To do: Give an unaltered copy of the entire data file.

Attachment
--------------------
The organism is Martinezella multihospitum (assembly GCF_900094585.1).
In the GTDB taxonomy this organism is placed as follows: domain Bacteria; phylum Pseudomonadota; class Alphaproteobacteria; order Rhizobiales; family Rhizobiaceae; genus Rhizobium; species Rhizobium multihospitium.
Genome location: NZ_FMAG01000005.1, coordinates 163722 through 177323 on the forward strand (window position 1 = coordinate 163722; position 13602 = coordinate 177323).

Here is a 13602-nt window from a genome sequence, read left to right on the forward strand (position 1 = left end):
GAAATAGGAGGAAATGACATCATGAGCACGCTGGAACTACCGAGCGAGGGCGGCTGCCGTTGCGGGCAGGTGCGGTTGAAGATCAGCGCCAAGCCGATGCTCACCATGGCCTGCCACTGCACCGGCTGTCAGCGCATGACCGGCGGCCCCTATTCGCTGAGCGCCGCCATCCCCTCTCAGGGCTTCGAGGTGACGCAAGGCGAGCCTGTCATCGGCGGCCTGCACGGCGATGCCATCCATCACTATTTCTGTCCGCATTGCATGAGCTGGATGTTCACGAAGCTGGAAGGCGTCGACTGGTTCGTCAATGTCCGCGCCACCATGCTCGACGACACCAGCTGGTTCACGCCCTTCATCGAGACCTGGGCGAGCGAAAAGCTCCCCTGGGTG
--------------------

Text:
The organism is Martinezella multihospitum (assembly GCF_900094585.1).
In the GTDB taxonomy this organism is placed as follows: domain Bacteria; phylum Pseudomonadota; class Alphaproteobacteria; order Rhizobiales; family Rhizobiaceae; genus Rhizobium; species Rhizobium multihospitium.
Genome location: NZ_FMAG01000005.1, coordinates 163722 through 177323 on the forward strand (window position 1 = coordinate 163722; position 13602 = coordinate 177323).

Here is a 13602-nt window from a genome sequence, read left to right on the forward strand (position 1 = left end):
GAAATAGGAGGAAATGACATCATGAGCACGCTGGAACTACCGAGCGAGGGCGGCTGCCGTTGCGGGCAGGTGCGGTTGAAGATCAGCGCCAAGCCGATGCTCACCATGGCCTGCCACTGCACCGGCTGTCAGCGCATGACCGGCGGCCCCTATTCGCTGAGCGCCGCCATCCCCTCTCAGGGCTTCGAGGTGACGCAAGGCGAGCCTGTCATCGGCGGCCTGCACGGCGATGCCATCCATCACTATTTCTGTCCGCATTGCATGAGCTGGATGTTCACGAAGCTGGAAGGCGTCGACTGGTTCGTCAATGTCCGCGCCACCATGCTCGACGACACCAGCTGGTTCACGCCCTTCATCGAGACCTGGGCGAGCGAAAAGCTCCCCTGGGTG